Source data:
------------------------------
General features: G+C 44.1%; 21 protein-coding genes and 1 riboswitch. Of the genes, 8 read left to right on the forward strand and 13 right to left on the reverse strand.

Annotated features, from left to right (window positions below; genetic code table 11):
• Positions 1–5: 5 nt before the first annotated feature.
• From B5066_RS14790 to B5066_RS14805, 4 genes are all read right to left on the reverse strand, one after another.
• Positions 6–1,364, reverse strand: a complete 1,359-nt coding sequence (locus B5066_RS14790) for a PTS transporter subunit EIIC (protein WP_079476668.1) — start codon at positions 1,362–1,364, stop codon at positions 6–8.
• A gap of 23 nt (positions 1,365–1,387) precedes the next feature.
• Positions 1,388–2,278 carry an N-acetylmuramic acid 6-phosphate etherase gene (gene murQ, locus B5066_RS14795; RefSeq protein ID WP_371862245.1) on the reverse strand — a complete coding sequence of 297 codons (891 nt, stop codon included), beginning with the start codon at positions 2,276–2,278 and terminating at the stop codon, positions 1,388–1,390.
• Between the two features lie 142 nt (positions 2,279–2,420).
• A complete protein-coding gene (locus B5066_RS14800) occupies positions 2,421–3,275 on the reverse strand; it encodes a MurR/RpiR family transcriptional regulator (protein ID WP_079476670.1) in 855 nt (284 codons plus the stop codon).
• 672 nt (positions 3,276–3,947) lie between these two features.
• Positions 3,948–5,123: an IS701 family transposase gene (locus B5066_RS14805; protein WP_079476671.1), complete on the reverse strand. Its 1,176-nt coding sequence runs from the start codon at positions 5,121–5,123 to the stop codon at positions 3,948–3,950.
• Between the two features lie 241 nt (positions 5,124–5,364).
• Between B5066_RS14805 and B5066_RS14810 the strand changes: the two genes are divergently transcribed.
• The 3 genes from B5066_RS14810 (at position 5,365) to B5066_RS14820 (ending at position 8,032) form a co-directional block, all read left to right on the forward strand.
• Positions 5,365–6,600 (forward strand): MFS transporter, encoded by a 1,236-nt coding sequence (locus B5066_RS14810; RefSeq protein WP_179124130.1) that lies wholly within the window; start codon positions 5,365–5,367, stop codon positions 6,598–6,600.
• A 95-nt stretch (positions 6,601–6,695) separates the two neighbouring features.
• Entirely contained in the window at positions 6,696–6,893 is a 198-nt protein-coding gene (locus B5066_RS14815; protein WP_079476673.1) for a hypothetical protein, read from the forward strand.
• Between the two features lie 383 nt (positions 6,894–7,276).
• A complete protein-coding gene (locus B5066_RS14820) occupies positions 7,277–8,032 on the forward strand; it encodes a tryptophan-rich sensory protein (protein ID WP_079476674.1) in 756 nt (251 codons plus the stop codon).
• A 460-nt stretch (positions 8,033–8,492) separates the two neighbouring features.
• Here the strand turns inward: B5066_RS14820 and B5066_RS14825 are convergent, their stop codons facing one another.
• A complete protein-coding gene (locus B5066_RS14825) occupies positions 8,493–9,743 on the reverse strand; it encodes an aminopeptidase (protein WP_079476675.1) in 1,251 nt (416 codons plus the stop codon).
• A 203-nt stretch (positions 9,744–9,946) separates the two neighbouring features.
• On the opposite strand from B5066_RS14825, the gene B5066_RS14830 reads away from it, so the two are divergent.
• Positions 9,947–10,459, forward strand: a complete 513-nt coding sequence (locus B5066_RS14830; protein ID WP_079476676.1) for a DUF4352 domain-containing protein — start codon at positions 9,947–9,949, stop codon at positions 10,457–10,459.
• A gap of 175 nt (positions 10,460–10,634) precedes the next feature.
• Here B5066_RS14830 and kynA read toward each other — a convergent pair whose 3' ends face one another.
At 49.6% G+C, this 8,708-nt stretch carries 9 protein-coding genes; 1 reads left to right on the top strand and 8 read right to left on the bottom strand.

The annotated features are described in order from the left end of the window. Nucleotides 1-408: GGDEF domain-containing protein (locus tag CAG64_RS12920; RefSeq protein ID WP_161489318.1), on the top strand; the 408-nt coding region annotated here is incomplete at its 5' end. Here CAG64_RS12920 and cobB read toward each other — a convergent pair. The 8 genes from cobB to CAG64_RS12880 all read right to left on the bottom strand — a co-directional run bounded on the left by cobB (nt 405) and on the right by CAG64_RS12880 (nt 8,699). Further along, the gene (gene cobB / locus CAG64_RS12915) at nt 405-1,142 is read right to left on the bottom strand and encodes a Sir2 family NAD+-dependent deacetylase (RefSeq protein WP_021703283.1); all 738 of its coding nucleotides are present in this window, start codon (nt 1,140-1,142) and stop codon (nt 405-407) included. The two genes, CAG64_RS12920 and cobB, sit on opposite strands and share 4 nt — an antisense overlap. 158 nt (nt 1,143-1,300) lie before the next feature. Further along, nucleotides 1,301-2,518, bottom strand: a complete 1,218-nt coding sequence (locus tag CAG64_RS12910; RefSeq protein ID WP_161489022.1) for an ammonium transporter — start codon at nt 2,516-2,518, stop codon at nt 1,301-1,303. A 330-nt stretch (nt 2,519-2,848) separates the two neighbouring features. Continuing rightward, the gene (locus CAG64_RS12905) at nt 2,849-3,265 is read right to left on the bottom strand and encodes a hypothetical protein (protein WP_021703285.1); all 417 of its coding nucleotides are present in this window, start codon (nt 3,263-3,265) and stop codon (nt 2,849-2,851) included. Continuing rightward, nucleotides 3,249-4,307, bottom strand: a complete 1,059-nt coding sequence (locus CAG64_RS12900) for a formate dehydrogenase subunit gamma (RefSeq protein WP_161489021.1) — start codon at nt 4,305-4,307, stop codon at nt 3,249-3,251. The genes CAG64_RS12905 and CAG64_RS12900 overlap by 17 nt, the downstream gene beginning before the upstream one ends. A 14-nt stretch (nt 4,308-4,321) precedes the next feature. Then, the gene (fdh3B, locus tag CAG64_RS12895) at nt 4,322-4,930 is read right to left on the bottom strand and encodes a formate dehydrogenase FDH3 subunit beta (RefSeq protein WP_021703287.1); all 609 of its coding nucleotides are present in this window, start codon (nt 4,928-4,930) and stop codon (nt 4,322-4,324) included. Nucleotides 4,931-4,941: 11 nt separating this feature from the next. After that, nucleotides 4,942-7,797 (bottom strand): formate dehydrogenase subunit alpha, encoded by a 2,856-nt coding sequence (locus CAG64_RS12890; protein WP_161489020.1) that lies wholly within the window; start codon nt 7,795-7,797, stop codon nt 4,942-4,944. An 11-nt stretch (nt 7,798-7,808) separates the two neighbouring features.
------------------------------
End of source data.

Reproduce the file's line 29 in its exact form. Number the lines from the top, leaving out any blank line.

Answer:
The annotated features are described in order from the left end of the window. Nucleotides 1-408: GGDEF domain-containing protein (locus tag CAG64_RS12920; RefSeq protein ID WP_161489318.1), on the top strand; the 408-nt coding region annotated here is incomplete at its 5' end. Here CAG64_RS12920 and cobB read toward each other — a convergent pair. The 8 genes from cobB to CAG64_RS12880 all read right to left on the bottom strand — a co-directional run bounded on the left by cobB (nt 405) and on the right by CAG64_RS12880 (nt 8,699). Further along, the gene (gene cobB / locus CAG64_RS12915) at nt 405-1,142 is read right to left on the bottom strand and encodes a Sir2 family NAD+-dependent deacetylase (RefSeq protein WP_021703283.1); all 738 of its coding nucleotides are present in this window, start codon (nt 1,140-1,142) and stop codon (nt 405-407) included. The two genes, CAG64_RS12920 and cobB, sit on opposite strands and share 4 nt — an antisense overlap. 158 nt (nt 1,143-1,300) lie before the next feature. Further along, nucleotides 1,301-2,518, bottom strand: a complete 1,218-nt coding sequence (locus tag CAG64_RS12910; RefSeq protein ID WP_161489022.1) for an ammonium transporter — start codon at nt 2,516-2,518, stop codon at nt 1,301-1,303. A 330-nt stretch (nt 2,519-2,848) separates the two neighbouring features. Continuing rightward, the gene (locus CAG64_RS12905) at nt 2,849-3,265 is read right to left on the bottom strand and encodes a hypothetical protein (protein WP_021703285.1); all 417 of its coding nucleotides are present in this window, start codon (nt 3,263-3,265) and stop codon (nt 2,849-2,851) included. Continuing rightward, nucleotides 3,249-4,307, bottom strand: a complete 1,059-nt coding sequence (locus CAG64_RS12900) for a formate dehydrogenase subunit gamma (RefSeq protein WP_161489021.1) — start codon at nt 4,305-4,307, stop codon at nt 3,249-3,251. The genes CAG64_RS12905 and CAG64_RS12900 overlap by 17 nt, the downstream gene beginning before the upstream one ends. A 14-nt stretch (nt 4,308-4,321) precedes the next feature. Then, the gene (fdh3B, locus tag CAG64_RS12895) at nt 4,322-4,930 is read right to left on the bottom strand and encodes a formate dehydrogenase FDH3 subunit beta (RefSeq protein WP_021703287.1); all 609 of its coding nucleotides are present in this window, start codon (nt 4,928-4,930) and stop codon (nt 4,322-4,324) included. Nucleotides 4,931-4,941: 11 nt separating this feature from the next. After that, nucleotides 4,942-7,797 (bottom strand): formate dehydrogenase subunit alpha, encoded by a 2,856-nt coding sequence (locus CAG64_RS12890; protein WP_161489020.1) that lies wholly within the window; start codon nt 7,795-7,797, stop codon nt 4,942-4,944. An 11-nt stretch (nt 7,798-7,808) separates the two neighbouring features.